Learning Color Names from Real-World Images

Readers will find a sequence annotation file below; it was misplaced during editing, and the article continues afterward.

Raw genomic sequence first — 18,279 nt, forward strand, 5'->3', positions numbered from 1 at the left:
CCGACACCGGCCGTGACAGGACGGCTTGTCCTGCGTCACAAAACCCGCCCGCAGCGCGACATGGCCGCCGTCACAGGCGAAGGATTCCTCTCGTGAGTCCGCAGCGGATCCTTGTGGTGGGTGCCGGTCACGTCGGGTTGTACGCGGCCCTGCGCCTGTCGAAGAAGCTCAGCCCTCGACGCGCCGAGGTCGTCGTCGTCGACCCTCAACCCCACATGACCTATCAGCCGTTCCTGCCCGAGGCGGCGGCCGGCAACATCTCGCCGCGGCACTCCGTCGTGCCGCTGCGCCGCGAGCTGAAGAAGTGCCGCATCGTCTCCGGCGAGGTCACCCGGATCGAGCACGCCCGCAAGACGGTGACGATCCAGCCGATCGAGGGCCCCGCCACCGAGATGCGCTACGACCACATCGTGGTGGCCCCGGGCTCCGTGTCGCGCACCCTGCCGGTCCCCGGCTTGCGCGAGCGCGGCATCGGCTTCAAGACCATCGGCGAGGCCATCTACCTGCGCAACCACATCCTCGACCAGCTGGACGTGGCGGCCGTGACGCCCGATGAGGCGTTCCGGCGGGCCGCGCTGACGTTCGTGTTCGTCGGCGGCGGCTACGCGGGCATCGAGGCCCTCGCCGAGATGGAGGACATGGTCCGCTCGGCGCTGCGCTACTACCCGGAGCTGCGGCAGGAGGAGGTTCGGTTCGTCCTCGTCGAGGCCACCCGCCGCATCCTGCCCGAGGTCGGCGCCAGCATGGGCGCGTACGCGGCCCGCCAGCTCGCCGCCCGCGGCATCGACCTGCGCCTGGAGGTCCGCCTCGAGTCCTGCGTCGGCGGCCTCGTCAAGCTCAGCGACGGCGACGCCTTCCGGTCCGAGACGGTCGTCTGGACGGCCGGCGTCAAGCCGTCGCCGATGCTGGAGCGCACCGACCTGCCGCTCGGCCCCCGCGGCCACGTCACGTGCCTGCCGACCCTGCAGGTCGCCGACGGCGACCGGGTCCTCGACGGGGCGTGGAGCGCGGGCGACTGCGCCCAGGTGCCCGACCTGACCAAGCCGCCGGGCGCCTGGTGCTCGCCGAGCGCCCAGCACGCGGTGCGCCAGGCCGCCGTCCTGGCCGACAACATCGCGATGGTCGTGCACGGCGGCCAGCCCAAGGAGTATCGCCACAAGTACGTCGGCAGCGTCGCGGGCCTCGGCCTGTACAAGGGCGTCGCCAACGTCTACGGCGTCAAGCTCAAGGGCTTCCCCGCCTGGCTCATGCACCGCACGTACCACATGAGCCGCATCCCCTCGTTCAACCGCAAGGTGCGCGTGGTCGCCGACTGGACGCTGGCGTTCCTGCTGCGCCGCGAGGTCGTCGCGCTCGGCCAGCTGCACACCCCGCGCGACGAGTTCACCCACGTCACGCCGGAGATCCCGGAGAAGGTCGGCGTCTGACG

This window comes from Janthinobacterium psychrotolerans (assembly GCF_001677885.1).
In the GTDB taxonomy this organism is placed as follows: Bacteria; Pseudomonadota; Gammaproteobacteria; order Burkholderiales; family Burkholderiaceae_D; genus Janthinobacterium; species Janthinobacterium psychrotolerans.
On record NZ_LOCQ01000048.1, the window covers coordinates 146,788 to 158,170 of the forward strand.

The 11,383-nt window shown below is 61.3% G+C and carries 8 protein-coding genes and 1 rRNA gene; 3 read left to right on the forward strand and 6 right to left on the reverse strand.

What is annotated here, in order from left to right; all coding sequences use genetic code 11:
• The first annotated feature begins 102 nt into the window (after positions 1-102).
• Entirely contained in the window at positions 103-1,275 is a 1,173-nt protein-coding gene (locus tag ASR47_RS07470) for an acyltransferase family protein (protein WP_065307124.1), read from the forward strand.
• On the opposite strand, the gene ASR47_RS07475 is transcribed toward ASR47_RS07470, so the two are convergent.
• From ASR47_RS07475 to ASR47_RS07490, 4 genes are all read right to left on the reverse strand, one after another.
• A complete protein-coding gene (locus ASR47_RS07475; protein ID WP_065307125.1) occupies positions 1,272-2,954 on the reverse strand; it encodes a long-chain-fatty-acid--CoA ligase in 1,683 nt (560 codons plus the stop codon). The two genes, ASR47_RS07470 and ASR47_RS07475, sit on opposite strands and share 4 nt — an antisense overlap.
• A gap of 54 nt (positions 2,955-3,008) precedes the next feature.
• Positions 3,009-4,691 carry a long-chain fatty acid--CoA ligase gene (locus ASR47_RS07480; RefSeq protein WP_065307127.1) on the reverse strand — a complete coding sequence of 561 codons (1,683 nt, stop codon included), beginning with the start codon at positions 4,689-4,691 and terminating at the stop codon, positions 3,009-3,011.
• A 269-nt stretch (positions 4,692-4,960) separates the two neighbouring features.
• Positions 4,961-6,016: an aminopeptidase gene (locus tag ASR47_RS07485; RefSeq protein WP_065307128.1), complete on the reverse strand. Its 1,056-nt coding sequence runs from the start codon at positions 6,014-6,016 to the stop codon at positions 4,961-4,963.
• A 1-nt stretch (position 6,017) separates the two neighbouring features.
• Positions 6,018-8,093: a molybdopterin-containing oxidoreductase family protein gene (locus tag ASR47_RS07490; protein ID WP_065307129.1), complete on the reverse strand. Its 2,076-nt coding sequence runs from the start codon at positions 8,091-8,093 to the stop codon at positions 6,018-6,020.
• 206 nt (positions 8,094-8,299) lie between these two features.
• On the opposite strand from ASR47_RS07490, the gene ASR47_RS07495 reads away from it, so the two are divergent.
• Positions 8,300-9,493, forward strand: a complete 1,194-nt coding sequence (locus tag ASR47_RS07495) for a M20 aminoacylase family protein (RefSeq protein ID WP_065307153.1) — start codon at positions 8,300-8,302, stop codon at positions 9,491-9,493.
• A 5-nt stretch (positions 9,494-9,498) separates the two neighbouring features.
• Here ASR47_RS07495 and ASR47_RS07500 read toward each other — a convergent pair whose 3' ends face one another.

Within a computer vision context color naming is the action of assigning linguistic color labels to image pixels. In general, research on color naming applies the following paradigm: a collection of color chips is labeled with color names within a well-defined experimental setup by multiple test subjects. The collected data set is subsequently used to label RGB values in real-world images with a color name. Apart from the fact that this collection process is time consuming, it is unclear to what extent color naming within a controlled setup is representative for color naming in real-world images. Therefore we propose to learn color names from real-world images. Furthermore, we avoid test subjects by using Google Image to collect a data set. Due to limitations of Google Image this data set contains a substantial quantity of wrongly labeled data. The color names are learned using a PLSA model adapted to this task. Experimental results show that color names learned from real- world images significantly outperform color names learned from labeled color chips on retrieval and classification.